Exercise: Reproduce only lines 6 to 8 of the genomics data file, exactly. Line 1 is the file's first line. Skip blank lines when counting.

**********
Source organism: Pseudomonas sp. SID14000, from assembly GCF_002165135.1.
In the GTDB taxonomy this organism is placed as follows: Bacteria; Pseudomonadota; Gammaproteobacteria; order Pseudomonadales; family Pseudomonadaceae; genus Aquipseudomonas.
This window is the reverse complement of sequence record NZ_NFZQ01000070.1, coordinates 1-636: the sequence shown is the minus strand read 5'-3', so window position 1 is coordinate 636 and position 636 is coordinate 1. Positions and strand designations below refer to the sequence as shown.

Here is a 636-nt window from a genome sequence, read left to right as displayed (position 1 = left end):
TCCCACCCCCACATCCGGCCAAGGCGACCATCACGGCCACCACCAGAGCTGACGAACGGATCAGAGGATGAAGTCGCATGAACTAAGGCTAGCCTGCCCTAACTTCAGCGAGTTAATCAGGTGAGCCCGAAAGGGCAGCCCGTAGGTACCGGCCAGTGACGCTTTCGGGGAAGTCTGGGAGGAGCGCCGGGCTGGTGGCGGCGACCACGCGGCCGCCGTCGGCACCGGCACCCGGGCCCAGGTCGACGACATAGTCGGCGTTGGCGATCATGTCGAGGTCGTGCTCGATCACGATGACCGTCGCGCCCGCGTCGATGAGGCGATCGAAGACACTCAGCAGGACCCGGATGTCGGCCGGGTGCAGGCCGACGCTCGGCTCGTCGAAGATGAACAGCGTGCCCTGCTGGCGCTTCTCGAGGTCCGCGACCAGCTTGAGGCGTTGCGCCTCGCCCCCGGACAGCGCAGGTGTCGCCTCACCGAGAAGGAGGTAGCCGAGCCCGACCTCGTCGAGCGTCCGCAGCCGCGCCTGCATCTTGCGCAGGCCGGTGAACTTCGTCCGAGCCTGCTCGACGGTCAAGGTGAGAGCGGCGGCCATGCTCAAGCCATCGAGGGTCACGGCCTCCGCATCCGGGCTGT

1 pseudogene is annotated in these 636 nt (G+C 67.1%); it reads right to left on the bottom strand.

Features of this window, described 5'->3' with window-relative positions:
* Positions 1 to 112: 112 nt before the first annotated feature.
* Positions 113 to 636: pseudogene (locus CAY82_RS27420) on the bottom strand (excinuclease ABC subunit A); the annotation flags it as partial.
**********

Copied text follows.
1 pseudogene is annotated in these 636 nt (G+C 67.1%); it reads right to left on the bottom strand.

Features of this window, described 5'->3' with window-relative positions:
* Positions 1 to 112: 112 nt before the first annotated feature.